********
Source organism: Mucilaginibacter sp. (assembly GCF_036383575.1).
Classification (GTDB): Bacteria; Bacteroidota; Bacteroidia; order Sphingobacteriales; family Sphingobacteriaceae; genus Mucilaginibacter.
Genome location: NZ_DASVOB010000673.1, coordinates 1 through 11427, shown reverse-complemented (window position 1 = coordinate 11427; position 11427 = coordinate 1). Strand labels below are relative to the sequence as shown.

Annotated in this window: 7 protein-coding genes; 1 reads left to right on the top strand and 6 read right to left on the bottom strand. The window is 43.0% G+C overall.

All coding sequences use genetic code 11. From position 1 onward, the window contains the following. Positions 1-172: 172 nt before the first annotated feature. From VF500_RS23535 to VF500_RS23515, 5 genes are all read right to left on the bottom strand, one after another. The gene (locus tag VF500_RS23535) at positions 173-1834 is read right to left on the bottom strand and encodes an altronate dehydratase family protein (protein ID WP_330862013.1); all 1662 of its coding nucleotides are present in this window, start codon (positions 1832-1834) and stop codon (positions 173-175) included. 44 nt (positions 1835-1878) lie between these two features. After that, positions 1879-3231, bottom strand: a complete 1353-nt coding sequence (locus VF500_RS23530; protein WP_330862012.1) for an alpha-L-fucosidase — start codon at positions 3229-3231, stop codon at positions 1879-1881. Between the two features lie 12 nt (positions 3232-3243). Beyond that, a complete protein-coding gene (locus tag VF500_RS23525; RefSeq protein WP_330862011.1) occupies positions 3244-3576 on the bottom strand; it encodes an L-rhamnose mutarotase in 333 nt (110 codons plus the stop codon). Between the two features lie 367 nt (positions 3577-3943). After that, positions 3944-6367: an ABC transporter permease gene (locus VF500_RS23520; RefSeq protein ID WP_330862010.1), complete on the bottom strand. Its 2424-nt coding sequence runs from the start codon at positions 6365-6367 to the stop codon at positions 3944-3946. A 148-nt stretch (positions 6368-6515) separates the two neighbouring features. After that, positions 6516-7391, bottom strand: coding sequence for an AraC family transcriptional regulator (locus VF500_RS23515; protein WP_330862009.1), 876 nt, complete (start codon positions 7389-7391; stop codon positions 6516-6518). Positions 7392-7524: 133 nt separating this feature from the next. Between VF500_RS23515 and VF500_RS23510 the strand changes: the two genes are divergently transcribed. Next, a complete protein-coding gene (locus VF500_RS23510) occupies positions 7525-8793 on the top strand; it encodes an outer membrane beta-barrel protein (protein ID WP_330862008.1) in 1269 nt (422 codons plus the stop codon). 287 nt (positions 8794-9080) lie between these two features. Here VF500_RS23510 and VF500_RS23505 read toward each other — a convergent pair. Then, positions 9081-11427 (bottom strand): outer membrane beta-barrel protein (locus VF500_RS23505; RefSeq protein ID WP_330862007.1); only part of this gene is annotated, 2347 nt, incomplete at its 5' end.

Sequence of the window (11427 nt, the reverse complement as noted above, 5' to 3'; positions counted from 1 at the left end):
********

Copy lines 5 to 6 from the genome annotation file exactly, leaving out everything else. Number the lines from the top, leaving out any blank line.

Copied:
All coding sequences use genetic code 11. From position 1 onward, the window contains the following. Positions 1-172: 172 nt before the first annotated feature. From VF500_RS23535 to VF500_RS23515, 5 genes are all read right to left on the bottom strand, one after another. The gene (locus tag VF500_RS23535) at positions 173-1834 is read right to left on the bottom strand and encodes an altronate dehydratase family protein (protein ID WP_330862013.1); all 1662 of its coding nucleotides are present in this window, start codon (positions 1832-1834) and stop codon (positions 173-175) included. 44 nt (positions 1835-1878) lie between these two features. After that, positions 1879-3231, bottom strand: a complete 1353-nt coding sequence (locus VF500_RS23530; protein WP_330862012.1) for an alpha-L-fucosidase — start codon at positions 3229-3231, stop codon at positions 1879-1881. Between the two features lie 12 nt (positions 3232-3243). Beyond that, a complete protein-coding gene (locus tag VF500_RS23525; RefSeq protein WP_330862011.1) occupies positions 3244-3576 on the bottom strand; it encodes an L-rhamnose mutarotase in 333 nt (110 codons plus the stop codon). Between the two features lie 367 nt (positions 3577-3943). After that, positions 3944-6367: an ABC transporter permease gene (locus VF500_RS23520; RefSeq protein ID WP_330862010.1), complete on the bottom strand. Its 2424-nt coding sequence runs from the start codon at positions 6365-6367 to the stop codon at positions 3944-3946. A 148-nt stretch (positions 6368-6515) separates the two neighbouring features. After that, positions 6516-7391, bottom strand: coding sequence for an AraC family transcriptional regulator (locus VF500_RS23515; protein WP_330862009.1), 876 nt, complete (start codon positions 7389-7391; stop codon positions 6516-6518). Positions 7392-7524: 133 nt separating this feature from the next. Between VF500_RS23515 and VF500_RS23510 the strand changes: the two genes are divergently transcribed. Next, a complete protein-coding gene (locus VF500_RS23510) occupies positions 7525-8793 on the top strand; it encodes an outer membrane beta-barrel protein (protein ID WP_330862008.1) in 1269 nt (422 codons plus the stop codon). 287 nt (positions 8794-9080) lie between these two features. Here VF500_RS23510 and VF500_RS23505 read toward each other — a convergent pair. Then, positions 9081-11427 (bottom strand): outer membrane beta-barrel protein (locus VF500_RS23505; RefSeq protein ID WP_330862007.1); only part of this gene is annotated, 2347 nt, incomplete at its 5' end.

Sequence of the window (11427 nt, the reverse complement as noted above, 5' to 3'; positions counted from 1 at the left end):